What you need to know
- Facebook is testing an informed sharing method on its platform.
- The app will prompt users to read an article before sharing it.
- The feature is similar to a prompt that Twitter introduced last summer.
Facebook continues its crusade against the spread of misinformation by launching a new prompt to promote the "informed sharing of news articles." The prompt will appear when a user attempts to share a news article that they haven't read. It will provide the option to read the article or continue sharing it.
The feature was announced Monday on Twitter:
Starting today, we're testing a way to promote more informed sharing of news articles. If you go to share a news article link you haven't opened, we'll show a prompt encouraging you to open it and read it, before sharing it with others. pic.twitter.com/brlMnlg6QgStarting today, we're testing a way to promote more informed sharing of news articles. If you go to share a news article link you haven't opened, we'll show a prompt encouraging you to open it and read it, before sharing it with others. pic.twitter.com/brlMnlg6Qg— Facebook Newsroom (@fbnewsroom) May 10, 2021May 10, 2021
The feature is meant to address the sharing of false information, which has become a major source of distress for social media sites like Facebook and Twitter, especially throughout the COVID-19 pandemic and the 2020 election. Since news headlines can be misleading, the prompt hopes to encourage users to know exactly what it is they're sharing and have all the facts.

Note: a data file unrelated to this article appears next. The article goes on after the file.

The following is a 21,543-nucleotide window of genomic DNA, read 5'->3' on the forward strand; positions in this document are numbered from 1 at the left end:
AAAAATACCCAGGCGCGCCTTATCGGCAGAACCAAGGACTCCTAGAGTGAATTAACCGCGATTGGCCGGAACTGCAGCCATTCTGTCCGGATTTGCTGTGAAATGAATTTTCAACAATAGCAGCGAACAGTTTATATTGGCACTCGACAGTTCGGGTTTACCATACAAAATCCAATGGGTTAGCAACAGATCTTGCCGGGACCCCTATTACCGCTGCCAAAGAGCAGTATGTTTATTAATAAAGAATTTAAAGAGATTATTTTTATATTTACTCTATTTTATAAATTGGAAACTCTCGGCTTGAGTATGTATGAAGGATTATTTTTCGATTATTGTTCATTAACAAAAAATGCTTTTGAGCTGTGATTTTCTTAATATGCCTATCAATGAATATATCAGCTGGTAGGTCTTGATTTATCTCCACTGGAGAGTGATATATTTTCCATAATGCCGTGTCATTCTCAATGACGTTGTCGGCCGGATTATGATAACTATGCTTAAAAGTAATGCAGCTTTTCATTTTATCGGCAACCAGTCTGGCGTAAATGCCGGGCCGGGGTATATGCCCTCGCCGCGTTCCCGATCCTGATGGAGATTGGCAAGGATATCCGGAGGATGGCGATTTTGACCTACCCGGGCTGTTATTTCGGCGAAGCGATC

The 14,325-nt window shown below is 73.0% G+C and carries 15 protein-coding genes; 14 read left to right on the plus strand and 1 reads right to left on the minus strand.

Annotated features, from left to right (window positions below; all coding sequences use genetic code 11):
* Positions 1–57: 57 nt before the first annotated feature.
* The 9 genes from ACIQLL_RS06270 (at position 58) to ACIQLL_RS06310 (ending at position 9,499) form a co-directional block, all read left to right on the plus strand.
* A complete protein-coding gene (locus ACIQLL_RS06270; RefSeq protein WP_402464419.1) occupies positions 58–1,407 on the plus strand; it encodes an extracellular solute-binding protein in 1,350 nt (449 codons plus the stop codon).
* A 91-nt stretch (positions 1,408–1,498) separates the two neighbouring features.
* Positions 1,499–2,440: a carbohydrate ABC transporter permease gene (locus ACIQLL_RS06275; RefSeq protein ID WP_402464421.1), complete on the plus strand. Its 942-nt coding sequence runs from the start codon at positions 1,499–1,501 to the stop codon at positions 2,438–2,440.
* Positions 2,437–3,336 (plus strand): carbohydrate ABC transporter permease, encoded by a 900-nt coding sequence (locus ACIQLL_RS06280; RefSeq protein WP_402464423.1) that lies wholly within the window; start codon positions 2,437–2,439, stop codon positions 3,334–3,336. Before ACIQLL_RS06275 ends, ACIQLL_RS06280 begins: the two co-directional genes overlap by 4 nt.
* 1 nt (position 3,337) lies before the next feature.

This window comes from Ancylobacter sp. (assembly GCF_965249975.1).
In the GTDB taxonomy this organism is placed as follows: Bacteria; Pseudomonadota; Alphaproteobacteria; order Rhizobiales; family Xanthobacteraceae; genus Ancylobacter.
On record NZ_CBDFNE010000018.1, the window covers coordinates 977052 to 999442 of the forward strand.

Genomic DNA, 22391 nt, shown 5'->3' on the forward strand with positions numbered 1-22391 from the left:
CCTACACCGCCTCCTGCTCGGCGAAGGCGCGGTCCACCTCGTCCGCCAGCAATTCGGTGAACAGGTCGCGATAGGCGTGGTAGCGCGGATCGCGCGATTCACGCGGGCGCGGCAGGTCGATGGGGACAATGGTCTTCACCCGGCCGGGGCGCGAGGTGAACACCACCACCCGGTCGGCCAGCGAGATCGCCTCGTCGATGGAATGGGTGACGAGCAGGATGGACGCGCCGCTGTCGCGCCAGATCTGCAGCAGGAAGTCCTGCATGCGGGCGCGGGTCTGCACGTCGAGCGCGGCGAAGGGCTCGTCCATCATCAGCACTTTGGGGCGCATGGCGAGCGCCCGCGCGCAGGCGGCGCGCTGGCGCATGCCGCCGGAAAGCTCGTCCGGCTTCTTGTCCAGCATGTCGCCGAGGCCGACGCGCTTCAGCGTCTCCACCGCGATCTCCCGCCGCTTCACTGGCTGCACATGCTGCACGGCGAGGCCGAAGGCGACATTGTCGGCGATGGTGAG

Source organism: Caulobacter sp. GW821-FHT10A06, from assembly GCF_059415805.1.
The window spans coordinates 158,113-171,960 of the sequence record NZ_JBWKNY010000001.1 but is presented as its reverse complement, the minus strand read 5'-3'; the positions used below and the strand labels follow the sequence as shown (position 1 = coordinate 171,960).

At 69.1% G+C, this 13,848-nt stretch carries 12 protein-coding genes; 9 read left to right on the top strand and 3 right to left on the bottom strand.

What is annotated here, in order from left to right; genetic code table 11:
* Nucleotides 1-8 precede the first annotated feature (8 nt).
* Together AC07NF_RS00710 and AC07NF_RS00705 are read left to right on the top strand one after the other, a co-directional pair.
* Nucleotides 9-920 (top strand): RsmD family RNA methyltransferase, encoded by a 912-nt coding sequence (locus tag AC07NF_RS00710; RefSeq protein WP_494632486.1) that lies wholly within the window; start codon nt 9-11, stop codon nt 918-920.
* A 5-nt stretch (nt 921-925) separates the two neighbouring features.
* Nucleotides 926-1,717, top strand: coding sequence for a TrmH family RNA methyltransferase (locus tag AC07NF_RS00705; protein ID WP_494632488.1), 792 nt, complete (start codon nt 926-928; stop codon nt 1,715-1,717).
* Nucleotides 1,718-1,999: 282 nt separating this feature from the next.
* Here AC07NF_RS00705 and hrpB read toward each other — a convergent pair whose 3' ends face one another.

Many were quick to point out that the feature is similar to one that Twitter launched last year, which warns users to first read an article before they retweet it:
Reading an article before Retweeting it? That's growth.
Before you Retweet an article, we'll remind you to read it first. pic.twitter.com/oVyTmSCc7OReading an article before Retweeting it? That's growth.
Before you Retweet an article, we'll remind you to read it first. pic.twitter.com/oVyTmSCc7O— Twitter (@Twitter) October 21, 2020October 21, 2020
When Android Central reached out to Twitter, it did not provide any insights on how these "read first" prompts might have helped combat misinformation since they were introduced. It did recently point out in its latest move to discourage rude tweets that when prompting users against offensive tweets, 34% of users revised their responses. It also highlighted an 11% decrease in offensive tweets after being prompted just once, showing that these types of prompts do affect user behavior online and likely prove useful when sharing news.
Facebook's new prompt is being tested across its platform, including the best Android phones, although it may not show up for everyone immediately.
Derrek is a long-time Nokia and LG fanboy who loves astronomy, videography, and sci-fi movies. When he's not working, he's most likely working out or smoldering at the camera.
An obvious issue with this is when articles are paywalled. Unless Facebook (and also Twitter) is going to offer a way to bypass the paywall to read the article, it's not going to be read.
Not really. If it's paywalled and you can't read it, you still shouldn't be commenting on it or sharing it.
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